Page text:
A pre-cursor to contemporary chemistry and physics, alchemy began as the pursuit of knowledge, initially in China as a search for the secret of immortality, and appearing independently in Egypt as an attempt to produce gold through the arts of smelting and alloying metals. In The Chemical Choir
, P.G. Maxwell-Stewart authoritatively traces the fascinating history of alchemy from its earliest incarnations right up to its legacy in modern science as we know it today.
Continuing from its roots in China and Egypt, alchemy received a great boost in Europe from work done by Islamic and Jewish alchemists, whose written accounts were translated into Latin and combined with what was known of Greek natural science to produce an outburst of attempts to manipulate matter and change it into transformative substances called the Philosopher's stone and the elixir of life. Alchemy's heyday in Europe was the sixteenth and seventeenth centuries, as practiced by the great minds of the age of Reason, including, among others, Sir Isaac Newton.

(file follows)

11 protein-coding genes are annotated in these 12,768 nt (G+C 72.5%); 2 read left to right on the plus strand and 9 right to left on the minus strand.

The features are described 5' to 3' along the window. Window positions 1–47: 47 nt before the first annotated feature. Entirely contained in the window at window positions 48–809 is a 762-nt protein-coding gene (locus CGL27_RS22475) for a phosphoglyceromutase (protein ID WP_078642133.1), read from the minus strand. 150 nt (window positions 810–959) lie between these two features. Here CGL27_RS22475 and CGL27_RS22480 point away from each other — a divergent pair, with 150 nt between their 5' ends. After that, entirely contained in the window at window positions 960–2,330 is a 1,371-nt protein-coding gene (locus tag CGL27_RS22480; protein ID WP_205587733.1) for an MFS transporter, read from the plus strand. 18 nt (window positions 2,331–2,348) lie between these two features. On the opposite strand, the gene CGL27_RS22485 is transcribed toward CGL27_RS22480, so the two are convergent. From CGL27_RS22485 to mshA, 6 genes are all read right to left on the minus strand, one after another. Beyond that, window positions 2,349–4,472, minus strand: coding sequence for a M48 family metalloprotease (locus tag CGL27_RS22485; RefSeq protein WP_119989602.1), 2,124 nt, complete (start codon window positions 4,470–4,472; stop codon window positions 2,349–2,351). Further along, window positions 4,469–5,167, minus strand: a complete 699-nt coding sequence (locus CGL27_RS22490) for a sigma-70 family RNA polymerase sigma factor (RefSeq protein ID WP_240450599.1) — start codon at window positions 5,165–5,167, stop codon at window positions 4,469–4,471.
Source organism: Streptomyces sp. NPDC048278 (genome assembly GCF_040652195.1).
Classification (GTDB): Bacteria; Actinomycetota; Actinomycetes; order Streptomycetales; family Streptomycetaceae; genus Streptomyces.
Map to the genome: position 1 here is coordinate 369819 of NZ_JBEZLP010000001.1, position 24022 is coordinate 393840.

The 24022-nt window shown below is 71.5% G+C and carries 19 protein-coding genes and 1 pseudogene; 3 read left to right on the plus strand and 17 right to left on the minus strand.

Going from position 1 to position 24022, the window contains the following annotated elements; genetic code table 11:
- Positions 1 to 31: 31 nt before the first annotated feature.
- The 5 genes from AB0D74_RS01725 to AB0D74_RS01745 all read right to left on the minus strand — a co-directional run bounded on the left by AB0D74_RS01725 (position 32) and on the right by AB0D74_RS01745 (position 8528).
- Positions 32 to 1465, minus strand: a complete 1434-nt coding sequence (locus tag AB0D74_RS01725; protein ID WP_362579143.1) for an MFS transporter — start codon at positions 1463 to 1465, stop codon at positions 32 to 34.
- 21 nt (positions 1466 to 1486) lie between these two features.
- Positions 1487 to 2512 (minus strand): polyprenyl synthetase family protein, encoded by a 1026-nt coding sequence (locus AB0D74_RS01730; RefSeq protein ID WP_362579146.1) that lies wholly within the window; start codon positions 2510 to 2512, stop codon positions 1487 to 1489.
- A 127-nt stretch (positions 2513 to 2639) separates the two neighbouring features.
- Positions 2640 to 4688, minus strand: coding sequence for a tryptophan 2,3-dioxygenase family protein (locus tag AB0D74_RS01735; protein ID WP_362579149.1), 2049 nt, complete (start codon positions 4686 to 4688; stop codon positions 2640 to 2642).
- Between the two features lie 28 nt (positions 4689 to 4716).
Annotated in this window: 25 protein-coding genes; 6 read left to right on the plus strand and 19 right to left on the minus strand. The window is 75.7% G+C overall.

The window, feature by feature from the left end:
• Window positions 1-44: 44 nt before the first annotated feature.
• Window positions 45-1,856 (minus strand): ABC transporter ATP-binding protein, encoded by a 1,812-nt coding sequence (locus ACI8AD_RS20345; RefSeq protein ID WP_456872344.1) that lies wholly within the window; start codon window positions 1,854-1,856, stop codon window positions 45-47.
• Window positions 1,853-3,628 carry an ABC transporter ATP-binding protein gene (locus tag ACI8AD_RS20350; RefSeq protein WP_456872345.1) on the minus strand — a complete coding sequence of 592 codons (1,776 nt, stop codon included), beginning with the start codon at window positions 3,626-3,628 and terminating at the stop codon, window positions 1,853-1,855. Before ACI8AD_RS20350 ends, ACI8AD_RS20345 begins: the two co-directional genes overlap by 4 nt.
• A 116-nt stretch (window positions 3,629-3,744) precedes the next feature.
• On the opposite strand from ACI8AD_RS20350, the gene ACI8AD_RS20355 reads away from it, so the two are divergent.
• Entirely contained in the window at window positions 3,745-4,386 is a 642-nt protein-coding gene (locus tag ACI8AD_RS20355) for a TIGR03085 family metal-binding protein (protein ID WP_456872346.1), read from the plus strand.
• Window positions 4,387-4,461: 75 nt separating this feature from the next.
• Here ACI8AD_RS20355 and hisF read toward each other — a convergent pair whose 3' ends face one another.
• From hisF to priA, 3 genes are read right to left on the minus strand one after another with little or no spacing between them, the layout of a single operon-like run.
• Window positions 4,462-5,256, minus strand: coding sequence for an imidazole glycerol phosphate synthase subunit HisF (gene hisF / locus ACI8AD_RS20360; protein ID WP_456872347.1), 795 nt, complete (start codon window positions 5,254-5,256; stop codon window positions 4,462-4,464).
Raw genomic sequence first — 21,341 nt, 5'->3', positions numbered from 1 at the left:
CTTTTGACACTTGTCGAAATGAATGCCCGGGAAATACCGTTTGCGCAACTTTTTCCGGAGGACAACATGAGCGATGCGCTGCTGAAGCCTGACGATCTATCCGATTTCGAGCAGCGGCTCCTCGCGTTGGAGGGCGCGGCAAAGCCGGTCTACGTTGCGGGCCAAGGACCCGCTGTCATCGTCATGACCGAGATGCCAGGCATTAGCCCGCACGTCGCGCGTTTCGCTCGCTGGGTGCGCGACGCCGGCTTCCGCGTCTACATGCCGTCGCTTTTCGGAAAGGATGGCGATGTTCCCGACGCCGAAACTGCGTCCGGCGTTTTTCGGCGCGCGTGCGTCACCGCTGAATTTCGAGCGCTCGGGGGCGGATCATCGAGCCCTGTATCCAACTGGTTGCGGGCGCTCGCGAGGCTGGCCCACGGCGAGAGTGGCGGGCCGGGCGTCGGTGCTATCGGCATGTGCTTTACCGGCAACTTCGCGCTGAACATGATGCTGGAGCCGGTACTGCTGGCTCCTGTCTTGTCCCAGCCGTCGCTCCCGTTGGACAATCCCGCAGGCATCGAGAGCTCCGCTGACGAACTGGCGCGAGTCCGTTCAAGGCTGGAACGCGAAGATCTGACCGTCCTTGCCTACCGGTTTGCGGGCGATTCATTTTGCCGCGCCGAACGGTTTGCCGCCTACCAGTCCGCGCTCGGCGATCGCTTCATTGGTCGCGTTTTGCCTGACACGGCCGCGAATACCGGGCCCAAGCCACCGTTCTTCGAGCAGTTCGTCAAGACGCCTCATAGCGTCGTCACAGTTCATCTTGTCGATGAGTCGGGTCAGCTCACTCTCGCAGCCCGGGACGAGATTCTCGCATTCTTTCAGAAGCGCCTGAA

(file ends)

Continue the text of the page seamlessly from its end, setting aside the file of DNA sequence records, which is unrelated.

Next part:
During this time, demonstrations of the alchemist's art were performed in royal courts under conditions meant to obviate any fraud, and specimens of the gold so transmuted can be seen in various museums. During the nineteenth century, attempts were made to amalgamate alchemy with the religious and occult philosophies then growing in popularity; and in the twentieth century psychologists--principally Carl Jung--perceived in alchemy a powerful vehicle for aspects of their theories about human nature. At the same time, laboratory scientists continued to experiment in ways very similar to those of their medieval and early modern forebears.
A lively overview of alchemy and its practitioners from the earliest times to the present, P.G. Maxwell-Stuart explores the changing importance and interest in alchemy through its historical, cultural, and intellectual contexts, revealing that the study of alchemy is not merely one of the stranger byways of antiquarianism, but rather a living part of the history of science itself.